The Detriments of Government Shutdown

ART BY KAYTE CHIEN 

Disclaimer: The opinions expressed in this piece are not a reflection of the views of Paw Prints Weekly as a whole. They are the sole views of the author. Paw Prints Weekly celebrates a diverse audience and staff, and it supports the declaration of the duties and rights of a Journalist per the U.S. Constitution.

  Jobs are coming back, he said. Unemployment rates are going down, he said. With all these bold statements, it would only be logical for President Donald Trump’s actions to reflect such intentions.

  Yet, in his most recent demands for building a border wall, it’s indisputable that the exact opposite has happened.

 On Dec. 22, President Trump announced his contentious plan to keep the federal government closed if he did not get $5.6 billion for his wall at the southern border of the United States. He is currently holding nine federal operations hostage, including the departments of Homeland Security, Justice, State and Treasury, the Environmental Protection Agency and the National Aeronautics and Space Administration, leaving 800,000 employees without pay.

 Now shut down for over a month, the federal government faces its longest interruption in operation in American history, which has no doubt proven to inflict far more harm than help to the American cause.

 From airport security to parks and recreation, to science and research, the shutdown has drastically affected numerous innocent citizens’ current lifestyles. In essence, workers are most likely being repaid once the government reopens, while the rest are sent home with no such expectation. Though a small number of essential workforces, such as mail delivery and law enforcement, are still operating, the shutdown has already stirred enormous controversy across the nation, and very understandably so.

 As a result of the unnecessarily detrimental shutdown, countless government employees began to experience extremely harsh financial hardships. On Sunday, 10% of Transportation Security Administration (TSA) airport screeners–more than 3,000 employees–failed to report to work solely due to the fact that they have been working without pay for over a month.

 With so many employees unable to arrive at work because of the utter financial inability to do so should be reason enough to reopen the government despite border wall disputes, right? After all, how can the President expect hundreds of thousands of workers to continue servicing the country if they do not even have the bare minimum to support themselves?

 Apparently, to President Trump, this is far from enough damage to even considering the possibility of reopening the government.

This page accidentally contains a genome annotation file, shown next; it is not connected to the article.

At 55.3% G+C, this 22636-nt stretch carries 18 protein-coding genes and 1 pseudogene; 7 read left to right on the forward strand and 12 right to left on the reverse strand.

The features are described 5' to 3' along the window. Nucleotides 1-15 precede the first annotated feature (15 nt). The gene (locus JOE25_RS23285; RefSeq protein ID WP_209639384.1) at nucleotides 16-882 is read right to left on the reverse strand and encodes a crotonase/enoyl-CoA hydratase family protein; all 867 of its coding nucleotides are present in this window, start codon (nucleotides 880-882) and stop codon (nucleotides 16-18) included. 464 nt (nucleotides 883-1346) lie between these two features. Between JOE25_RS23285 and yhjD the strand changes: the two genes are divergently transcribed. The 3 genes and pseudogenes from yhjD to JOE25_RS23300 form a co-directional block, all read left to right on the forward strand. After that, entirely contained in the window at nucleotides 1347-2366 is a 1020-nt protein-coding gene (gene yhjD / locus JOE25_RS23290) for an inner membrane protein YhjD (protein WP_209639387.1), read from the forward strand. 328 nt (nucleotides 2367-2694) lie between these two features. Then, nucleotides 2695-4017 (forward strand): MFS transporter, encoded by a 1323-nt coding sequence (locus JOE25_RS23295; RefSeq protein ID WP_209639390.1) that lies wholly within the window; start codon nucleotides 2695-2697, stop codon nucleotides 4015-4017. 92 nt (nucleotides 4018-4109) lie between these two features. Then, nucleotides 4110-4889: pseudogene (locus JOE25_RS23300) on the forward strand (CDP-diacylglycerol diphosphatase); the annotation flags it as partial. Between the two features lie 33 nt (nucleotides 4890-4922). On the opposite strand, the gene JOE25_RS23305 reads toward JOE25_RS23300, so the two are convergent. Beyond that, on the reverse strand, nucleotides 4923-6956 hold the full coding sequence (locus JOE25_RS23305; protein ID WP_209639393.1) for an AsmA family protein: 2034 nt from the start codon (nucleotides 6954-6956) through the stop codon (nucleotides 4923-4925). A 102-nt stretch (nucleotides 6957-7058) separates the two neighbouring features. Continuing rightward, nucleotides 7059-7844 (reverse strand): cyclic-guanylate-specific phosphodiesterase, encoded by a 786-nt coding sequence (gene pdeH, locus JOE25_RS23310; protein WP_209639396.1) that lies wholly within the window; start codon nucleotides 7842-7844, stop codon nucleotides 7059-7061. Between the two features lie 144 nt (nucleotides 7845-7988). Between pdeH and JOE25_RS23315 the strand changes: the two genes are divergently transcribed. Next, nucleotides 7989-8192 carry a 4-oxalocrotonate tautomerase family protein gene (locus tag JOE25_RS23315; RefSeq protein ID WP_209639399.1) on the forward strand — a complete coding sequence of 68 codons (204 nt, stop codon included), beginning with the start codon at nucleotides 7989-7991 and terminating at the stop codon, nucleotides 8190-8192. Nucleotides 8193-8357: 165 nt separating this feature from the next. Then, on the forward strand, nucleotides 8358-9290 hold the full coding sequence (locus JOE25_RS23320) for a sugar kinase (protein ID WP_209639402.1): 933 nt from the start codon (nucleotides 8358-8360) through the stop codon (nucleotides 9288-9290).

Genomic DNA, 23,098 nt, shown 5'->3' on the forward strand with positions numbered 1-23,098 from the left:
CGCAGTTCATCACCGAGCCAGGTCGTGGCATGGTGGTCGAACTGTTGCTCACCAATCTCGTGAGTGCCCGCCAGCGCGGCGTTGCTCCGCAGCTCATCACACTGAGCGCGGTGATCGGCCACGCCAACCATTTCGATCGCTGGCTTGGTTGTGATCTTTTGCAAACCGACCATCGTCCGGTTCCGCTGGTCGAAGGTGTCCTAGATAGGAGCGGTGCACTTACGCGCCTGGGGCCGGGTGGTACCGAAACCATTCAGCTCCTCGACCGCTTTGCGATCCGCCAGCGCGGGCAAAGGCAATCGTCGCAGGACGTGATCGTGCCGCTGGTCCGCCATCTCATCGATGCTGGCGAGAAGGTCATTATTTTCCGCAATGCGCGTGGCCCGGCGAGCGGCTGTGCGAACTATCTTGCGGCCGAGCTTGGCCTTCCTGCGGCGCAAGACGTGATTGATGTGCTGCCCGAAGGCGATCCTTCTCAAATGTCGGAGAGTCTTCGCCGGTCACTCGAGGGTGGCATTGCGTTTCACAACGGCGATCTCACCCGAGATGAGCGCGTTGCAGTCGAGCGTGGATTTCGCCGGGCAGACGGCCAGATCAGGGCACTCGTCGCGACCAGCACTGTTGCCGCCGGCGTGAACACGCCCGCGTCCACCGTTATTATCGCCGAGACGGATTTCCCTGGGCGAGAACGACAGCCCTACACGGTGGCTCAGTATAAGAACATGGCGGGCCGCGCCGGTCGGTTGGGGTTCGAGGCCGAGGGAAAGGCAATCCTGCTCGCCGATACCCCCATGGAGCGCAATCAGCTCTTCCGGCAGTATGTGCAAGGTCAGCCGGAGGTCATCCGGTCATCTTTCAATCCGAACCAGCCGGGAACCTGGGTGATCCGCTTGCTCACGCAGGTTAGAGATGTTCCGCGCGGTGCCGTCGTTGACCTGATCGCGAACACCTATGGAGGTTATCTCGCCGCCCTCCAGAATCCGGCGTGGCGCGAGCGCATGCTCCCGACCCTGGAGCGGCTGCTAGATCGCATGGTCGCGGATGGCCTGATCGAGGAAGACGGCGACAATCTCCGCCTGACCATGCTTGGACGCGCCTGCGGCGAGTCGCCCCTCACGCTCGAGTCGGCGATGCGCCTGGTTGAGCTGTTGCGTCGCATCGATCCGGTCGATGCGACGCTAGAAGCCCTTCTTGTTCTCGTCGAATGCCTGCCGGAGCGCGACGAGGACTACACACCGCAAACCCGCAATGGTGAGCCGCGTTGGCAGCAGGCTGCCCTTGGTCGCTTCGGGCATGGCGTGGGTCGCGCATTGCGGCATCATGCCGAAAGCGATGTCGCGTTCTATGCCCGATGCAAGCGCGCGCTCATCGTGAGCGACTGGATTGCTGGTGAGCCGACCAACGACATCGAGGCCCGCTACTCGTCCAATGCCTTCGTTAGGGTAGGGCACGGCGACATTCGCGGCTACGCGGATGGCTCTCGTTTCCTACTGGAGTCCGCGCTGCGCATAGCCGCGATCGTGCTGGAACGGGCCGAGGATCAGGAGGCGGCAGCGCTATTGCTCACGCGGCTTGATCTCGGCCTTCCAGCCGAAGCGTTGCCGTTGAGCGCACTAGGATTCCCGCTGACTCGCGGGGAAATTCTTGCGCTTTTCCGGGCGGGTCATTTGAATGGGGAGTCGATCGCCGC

And the TSA is far from being the only federal department suffering from the devastation of working without pay for weeks on end. The shutdown has also caused serious problems at the Internal Revenue Service (IRS). The IRS’s contingency plan only clarified how the agency would handle the first five business days — through December 31 — of a shutdown. With this unexpected 30-day extension to such a plan, as the shutdown lasts longer, the agency will have to compromise as they head into sheer ambiguity.   
 To cope with this unexpected break in government operations, the IRS planned to keep 12.5 percent of its workforce–or fewer than 10,000 federal employees–working. As a matter of fact, the tens of thousands of other IRS workers are furloughed, for the time being. The shutdown has emptied several laboratories across the country, forcing scientists from the field, closing important scientific conferences, and disrupting careful planning for future studies. Through these interruptions in research, it is clear that Trump’s values for this country go far below the irrational expectations. In effect, time-sensitive research has been disrupted because of an interrupted flow of grant money for research.

 Despite being a strong believer in “helping the economy” and “improving the American dream,” President Trump has clearly diverted from such ideals, especially for the Native American tribes falls miles short of his oft-stated promise.

 For  Native Americans, who depend on federal money to support their lifestyle, a shutdown can affect their most basic functions in the worst ways possible. On the Navajo Nation, a mainly rural red rock canyon reserve spanning New Mexico, Arizona and Utah, the government shutdown has already been difficult, said Russell Begaye, president of the Navajo Nation. If  this is the kind of future Trump has planned for his people, what kind of example is he setting for the next generation?

 The United States of America, for all of its historical opportunistic glory, has majorly failed its citizens during the course of this catastrophe of a government shutdown. Holding the status and livelihood of the people captive in an attempt to “save” the economy with a clear “common-sense compromise” is absolutely preposterous, leaving citizens nationwide with the question: What happens next?  

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